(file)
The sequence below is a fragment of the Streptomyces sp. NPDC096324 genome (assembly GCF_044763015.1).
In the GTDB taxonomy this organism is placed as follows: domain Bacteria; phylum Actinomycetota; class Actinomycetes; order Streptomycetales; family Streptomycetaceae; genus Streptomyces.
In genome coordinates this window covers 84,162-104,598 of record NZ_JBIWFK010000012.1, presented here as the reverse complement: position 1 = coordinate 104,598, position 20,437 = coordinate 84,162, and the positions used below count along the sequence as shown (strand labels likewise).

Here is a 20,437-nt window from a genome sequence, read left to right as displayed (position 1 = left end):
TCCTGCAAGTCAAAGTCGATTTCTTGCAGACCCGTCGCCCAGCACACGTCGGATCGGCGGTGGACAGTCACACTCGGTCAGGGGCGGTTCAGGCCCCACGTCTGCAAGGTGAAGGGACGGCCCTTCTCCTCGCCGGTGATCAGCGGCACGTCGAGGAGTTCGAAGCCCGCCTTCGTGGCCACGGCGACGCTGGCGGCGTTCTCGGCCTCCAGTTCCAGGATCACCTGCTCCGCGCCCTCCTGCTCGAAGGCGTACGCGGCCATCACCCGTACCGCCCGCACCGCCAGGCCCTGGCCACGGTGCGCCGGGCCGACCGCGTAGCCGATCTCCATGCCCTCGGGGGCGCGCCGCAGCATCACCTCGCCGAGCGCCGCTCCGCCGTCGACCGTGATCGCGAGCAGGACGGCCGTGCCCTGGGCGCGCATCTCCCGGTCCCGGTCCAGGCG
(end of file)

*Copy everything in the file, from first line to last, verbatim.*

The sequence below is a fragment of the Streptomyces sp. NPDC096324 genome (assembly GCF_044763015.1).
In the GTDB taxonomy this organism is placed as follows: domain Bacteria; phylum Actinomycetota; class Actinomycetes; order Streptomycetales; family Streptomycetaceae; genus Streptomyces.
In genome coordinates this window covers 84,162-104,598 of record NZ_JBIWFK010000012.1, presented here as the reverse complement: position 1 = coordinate 104,598, position 20,437 = coordinate 84,162, and the positions used below count along the sequence as shown (strand labels likewise).

Here is a 20,437-nt window from a genome sequence, read left to right as displayed (position 1 = left end):
TCCTGCAAGTCAAAGTCGATTTCTTGCAGACCCGTCGCCCAGCACACGTCGGATCGGCGGTGGACAGTCACACTCGGTCAGGGGCGGTTCAGGCCCCACGTCTGCAAGGTGAAGGGACGGCCCTTCTCCTCGCCGGTGATCAGCGGCACGTCGAGGAGTTCGAAGCCCGCCTTCGTGGCCACGGCGACGCTGGCGGCGTTCTCGGCCTCCAGTTCCAGGATCACCTGCTCCGCGCCCTCCTGCTCGAAGGCGTACGCGGCCATCACCCGTACCGCCCGCACCGCCAGGCCCTGGCCACGGTGCGCCGGGCCGACCGCGTAGCCGATCTCCATGCCCTCGGGGGCGCGCCGCAGCATCACCTCGCCGAGCGCCGCTCCGCCGTCGACCGTGATCGCGAGCAGGACGGCCGTGCCCTGGGCGCGCATCTCCCGGTCCCGGTCCAGGCG